Submitted to: Biannual Workshop in Color Photography and Videography in Resource
Publication Type: Proceedings
Publication Acceptance Date: May 16, 2001
Publication Date: December 1, 2004
Citation: Fletcher, R.S., Escobar, D.E., Everitt, J.H., Skaria, M., Davis, M.R. 2004. Aerial videographic and digital imaging surveys of insect and disease infestations in south texas citrus orchards. Biannual Workshop in Color Photography and Videography in Resource. CD-ROM.
Interpretive Summary: Insect and disease infestations cause a reduction in citrus production throughout the Lower Rio Grande Valley of Texas. Ground surveys are used to evaluate these problems, but they are time consuming, expensive, and do not provide a detailed assessment of an orchard. Therefore, growers, extension agents, agricultural consultants, etc., are looking for quick and deffective ways for detecting and assessing disease and insect problems in citrus groves. This paper presents a review on the use of aerial videographic and digital imaging systems as potential tools for surveying insect and disease infestations in south Texas citrus orchards. Blackfly infested citrus trees could be differentiated from healthy citrus trees on color-infrared (CIR) videographic imagery. Mildly foot rot-infected trees had a dull red appearance on CIR digital imagery; whereas, healthy trees appeared in a bright red color. Temporal analysis of CIR digital imagery revealed that citrus trees with severe symptoms of greasy spot infection were easily detected during the winter months due to foliage loss in their canopies' center portion. These results suggested that airborne videographic and digital imagery have the potential for detecting and assessing insect and disease problems in citrus orchards. The near-real-time capabilities of these systems provided an efficient and quick way of assessing citrus grove conditions. These findings should be of great interest to citrus growers, extension agents, pathologists, consultants, etc., for citriculture pest management.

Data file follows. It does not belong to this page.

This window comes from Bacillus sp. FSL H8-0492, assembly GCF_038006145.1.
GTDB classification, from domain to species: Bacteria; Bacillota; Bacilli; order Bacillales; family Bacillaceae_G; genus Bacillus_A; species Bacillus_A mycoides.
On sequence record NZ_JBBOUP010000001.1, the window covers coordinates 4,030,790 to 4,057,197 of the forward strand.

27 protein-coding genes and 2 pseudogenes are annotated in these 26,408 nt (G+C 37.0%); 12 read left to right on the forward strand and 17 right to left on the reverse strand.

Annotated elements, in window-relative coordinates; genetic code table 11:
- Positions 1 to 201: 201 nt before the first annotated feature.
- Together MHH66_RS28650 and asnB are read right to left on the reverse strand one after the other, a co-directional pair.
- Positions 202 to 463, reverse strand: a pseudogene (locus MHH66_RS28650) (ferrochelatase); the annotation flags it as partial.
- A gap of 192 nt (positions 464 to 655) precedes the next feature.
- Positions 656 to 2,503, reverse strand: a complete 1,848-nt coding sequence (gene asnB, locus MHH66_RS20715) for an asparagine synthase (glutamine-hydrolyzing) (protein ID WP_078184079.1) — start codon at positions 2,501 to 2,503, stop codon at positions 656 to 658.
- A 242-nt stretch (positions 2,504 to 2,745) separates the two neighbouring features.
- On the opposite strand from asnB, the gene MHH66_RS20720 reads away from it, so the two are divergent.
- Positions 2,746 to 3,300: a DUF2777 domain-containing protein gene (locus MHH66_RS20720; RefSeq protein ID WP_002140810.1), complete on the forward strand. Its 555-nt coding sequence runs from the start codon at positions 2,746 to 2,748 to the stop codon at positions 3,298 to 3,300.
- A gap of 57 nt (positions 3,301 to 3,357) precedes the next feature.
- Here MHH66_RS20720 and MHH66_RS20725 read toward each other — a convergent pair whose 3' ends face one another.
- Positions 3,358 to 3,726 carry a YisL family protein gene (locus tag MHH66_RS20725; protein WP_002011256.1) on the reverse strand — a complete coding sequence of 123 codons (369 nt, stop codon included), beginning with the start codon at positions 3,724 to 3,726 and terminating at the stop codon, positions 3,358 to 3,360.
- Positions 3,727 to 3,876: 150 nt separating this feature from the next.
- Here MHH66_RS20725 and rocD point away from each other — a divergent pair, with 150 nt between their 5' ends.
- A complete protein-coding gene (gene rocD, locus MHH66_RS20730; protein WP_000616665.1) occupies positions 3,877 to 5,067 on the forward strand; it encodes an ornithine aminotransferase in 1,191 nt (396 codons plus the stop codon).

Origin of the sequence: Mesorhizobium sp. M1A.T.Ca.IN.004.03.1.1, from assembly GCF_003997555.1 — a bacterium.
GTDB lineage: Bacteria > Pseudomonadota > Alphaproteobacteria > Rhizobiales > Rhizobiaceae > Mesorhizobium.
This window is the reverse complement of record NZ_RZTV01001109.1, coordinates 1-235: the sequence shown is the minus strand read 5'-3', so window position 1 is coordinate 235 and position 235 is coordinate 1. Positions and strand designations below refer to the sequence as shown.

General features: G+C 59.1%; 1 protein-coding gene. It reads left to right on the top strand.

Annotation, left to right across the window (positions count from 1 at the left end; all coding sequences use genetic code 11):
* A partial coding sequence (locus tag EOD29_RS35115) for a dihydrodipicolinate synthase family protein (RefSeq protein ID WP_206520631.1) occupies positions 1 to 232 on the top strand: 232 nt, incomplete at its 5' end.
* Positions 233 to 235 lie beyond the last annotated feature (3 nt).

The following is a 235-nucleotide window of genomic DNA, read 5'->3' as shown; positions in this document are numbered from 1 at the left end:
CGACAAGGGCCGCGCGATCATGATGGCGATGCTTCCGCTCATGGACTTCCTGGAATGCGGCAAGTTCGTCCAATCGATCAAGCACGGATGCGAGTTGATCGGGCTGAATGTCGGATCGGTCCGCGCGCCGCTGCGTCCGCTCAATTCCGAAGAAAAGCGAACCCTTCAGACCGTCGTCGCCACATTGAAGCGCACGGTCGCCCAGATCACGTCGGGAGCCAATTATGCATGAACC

Research has been conducted to determine the potential of aerial videographic and digital imaging technologies for detecting and assessing insect and disease infestations in south Texas citrus groves. This paper presents an overview of those studies. Citrus trees having blackfly (Aleurocanthus woglumi Ashby) infestations were detected on color-infrared (CIR) videographic imagery due to the complex it develops with sooty-mold (Capnodium citri B. & D.). The greater the blackfly infestation, the greater the sooty-mold deposits on the leaves, thus, producing darker foliage on the tree canopies. Highly infested trees had a dark gray to black tonal response on the CIR imagery; whereas, the healthy trees showed a bright red rendition. Color-infrared digital imagery showed that healthy trees can be distinguished from trees having mild symptoms of foot rot (Phytophthora parasitica Dast) infection. The infected trees had a dull red color in comparison to the bright red tint of the healthy trees. Multiple-date image acquisition with CIR digital imagery revealed that the best time to detect severe symptoms of greasy spot infection (Mycosphaerella citri Whiteside) in citrus tree canopies was during the winter months due to foliage loss in their canopies' center portion. These findings have shown that aerial CIR videographic and digital imagery can be used for detecting and assessing insect and disease infestations in south Texas citrus orchards.